This month I supported my Scottish Labour colleague Martin Whitfield’s campaign to change the symbol used for accessible toilets across the UK.
This newly launched symbol has been designed to be easily recognisable and represents a range of both visible and invisible disabilities. It has been designed by Lucy Richards, in partnership with the Scottish charity the Life Changes Trust.
One of the catalysts for the creation of this sign was the horrendous abuse Martin’s young constituent received whilst queuing for a disabled toilet. Grace Warnock, who has Crohn’s disease was abused because her condition like many others is not visible.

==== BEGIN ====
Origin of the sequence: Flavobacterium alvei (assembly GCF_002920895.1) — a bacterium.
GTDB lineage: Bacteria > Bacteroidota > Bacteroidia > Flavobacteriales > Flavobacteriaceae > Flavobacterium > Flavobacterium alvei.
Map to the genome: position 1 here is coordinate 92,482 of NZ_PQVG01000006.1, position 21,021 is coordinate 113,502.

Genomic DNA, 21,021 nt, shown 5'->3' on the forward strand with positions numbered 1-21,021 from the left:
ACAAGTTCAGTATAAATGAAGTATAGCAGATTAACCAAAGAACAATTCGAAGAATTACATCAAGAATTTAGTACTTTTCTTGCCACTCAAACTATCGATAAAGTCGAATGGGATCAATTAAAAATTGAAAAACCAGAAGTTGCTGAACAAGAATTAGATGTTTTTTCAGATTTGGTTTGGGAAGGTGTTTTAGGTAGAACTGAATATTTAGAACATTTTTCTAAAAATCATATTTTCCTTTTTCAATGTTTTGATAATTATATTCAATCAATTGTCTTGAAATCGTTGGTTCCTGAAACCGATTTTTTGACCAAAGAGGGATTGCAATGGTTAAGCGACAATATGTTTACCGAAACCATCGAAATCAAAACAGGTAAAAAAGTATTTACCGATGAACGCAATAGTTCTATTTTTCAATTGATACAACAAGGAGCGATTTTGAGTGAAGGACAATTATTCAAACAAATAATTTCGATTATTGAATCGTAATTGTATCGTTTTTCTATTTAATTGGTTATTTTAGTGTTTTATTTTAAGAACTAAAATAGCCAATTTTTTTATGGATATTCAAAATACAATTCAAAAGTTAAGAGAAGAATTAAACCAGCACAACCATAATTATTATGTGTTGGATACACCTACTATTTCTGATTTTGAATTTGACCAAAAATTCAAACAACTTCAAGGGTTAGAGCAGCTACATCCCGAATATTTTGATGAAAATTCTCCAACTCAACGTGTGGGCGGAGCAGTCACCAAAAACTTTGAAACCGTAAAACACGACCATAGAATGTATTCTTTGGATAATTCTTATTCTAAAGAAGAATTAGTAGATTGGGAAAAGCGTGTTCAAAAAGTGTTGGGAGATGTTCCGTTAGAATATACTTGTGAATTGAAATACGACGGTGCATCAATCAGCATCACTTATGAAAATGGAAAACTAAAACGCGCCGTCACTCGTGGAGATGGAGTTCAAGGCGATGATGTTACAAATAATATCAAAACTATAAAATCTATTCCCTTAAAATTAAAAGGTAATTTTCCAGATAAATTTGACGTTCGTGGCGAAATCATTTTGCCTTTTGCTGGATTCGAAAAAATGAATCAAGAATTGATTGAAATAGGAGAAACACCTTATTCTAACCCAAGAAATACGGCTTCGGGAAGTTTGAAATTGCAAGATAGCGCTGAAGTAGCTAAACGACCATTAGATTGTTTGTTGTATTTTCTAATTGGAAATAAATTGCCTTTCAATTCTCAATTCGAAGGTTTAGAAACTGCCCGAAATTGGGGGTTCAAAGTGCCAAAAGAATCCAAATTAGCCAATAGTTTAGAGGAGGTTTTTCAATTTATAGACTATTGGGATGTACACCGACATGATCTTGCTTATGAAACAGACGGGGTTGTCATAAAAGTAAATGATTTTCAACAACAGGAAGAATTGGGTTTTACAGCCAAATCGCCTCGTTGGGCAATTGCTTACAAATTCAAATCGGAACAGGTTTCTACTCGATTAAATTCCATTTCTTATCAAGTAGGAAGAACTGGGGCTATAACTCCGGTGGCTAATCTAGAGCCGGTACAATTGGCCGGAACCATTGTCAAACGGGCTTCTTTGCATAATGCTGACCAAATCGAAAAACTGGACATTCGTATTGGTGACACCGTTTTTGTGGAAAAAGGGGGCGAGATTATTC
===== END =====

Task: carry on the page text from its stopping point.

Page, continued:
This is sadly a common occurrence:
- Chron’s & Colitis UK have recently discovered that more than 9 out 10 people would challenge someone they perceived to have no clearly defined disability for using an accessible toilet.
- Fish Insurance found that 39 per cent of people said someone who displayed a valid Blue Badge but did not appear to have difficulty walking should not be entitled to park in a disabled parking bay.
- They also noted that a further 18 per cent thought even blue-badge holders who displayed some difficulty walking, such as those with a limp or prosthetic limb, should not be allowed to use disabled parking facilities.